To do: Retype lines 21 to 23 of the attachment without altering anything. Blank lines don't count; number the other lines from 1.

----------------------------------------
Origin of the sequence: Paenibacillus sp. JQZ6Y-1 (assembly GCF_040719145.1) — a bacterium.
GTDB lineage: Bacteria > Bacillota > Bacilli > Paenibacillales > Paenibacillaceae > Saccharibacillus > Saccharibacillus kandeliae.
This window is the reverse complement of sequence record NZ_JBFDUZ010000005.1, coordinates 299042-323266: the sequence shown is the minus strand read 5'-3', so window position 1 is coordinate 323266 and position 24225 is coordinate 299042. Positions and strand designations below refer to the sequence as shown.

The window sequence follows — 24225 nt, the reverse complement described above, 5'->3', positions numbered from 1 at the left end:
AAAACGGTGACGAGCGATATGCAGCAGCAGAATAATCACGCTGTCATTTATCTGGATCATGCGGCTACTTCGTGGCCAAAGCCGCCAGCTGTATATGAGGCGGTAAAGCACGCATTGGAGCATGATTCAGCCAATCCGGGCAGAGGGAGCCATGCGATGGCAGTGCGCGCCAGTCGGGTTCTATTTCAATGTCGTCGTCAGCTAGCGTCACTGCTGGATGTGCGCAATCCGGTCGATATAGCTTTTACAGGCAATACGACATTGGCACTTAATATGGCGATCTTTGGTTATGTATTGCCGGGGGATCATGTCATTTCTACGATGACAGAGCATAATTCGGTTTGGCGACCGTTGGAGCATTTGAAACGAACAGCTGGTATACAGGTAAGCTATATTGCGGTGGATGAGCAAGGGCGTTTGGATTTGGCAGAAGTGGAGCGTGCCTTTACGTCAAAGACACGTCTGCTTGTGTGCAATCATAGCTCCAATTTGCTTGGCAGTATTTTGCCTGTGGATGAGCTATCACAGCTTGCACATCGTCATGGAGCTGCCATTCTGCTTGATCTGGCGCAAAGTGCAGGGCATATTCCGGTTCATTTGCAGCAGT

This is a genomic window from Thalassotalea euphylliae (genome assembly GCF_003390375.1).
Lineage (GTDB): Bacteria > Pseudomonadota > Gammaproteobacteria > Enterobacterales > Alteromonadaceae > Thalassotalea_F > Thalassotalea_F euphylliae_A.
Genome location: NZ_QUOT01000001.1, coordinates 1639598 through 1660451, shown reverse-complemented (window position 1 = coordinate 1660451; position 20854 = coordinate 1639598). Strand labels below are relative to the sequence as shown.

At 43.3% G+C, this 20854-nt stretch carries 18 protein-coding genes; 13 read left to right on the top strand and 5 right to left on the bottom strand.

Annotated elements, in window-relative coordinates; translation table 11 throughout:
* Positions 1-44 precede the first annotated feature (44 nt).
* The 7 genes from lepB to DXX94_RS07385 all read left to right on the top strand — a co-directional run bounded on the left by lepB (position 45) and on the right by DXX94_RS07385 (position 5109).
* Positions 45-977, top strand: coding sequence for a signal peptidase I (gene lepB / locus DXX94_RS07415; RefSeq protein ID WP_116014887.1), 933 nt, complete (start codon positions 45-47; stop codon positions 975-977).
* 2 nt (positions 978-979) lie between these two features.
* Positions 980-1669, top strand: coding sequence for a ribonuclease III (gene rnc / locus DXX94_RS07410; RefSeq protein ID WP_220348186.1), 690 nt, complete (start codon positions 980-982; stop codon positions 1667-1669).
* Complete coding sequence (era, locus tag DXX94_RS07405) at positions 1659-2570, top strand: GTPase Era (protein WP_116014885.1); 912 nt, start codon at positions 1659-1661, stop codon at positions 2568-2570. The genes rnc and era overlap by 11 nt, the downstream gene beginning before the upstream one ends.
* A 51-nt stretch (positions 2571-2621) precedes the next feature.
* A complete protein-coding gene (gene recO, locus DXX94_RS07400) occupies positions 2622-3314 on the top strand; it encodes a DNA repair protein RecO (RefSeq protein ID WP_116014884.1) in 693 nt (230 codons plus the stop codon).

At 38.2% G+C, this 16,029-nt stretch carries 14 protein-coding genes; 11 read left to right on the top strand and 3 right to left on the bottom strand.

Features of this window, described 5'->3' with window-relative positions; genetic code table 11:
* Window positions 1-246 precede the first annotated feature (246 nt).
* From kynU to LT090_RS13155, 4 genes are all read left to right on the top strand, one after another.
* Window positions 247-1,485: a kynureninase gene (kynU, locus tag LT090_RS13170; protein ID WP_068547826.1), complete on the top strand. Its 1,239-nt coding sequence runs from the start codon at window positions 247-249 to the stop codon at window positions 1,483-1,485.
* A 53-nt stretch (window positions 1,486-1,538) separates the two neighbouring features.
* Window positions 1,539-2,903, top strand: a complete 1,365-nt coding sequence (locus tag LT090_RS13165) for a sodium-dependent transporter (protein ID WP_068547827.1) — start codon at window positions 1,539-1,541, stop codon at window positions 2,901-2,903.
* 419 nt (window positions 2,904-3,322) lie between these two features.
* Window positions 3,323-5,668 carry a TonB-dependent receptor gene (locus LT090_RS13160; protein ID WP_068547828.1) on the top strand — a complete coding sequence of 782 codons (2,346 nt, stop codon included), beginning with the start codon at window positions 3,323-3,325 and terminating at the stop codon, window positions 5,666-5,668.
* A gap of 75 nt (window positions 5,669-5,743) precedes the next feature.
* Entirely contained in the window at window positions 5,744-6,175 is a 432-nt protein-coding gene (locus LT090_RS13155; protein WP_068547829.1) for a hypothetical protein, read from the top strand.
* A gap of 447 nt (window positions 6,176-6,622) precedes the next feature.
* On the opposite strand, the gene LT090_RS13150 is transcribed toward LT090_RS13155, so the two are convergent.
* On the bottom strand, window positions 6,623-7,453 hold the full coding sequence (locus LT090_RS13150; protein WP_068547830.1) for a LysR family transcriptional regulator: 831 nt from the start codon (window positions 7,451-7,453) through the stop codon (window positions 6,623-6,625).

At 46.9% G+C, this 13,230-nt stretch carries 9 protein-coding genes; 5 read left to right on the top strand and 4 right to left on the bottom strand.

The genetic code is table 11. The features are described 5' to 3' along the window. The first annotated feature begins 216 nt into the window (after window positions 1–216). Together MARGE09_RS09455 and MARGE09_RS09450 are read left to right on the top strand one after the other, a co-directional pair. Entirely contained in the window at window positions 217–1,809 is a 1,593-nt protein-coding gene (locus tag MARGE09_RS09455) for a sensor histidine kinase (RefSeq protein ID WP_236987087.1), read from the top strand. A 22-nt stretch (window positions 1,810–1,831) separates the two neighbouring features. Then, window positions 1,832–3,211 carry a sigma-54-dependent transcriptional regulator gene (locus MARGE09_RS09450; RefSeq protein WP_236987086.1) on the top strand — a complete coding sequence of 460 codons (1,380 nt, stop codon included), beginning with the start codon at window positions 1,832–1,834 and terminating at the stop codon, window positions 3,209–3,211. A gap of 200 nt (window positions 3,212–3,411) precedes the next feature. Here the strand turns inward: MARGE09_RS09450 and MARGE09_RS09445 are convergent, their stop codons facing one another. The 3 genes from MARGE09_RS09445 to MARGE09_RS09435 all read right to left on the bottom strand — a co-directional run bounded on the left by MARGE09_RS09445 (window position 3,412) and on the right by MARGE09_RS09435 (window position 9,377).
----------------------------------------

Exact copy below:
* Window positions 1-246 precede the first annotated feature (246 nt).
* From kynU to LT090_RS13155, 4 genes are all read left to right on the top strand, one after another.
* Window positions 247-1,485: a kynureninase gene (kynU, locus tag LT090_RS13170; protein ID WP_068547826.1), complete on the top strand. Its 1,239-nt coding sequence runs from the start codon at window positions 247-249 to the stop codon at window positions 1,483-1,485.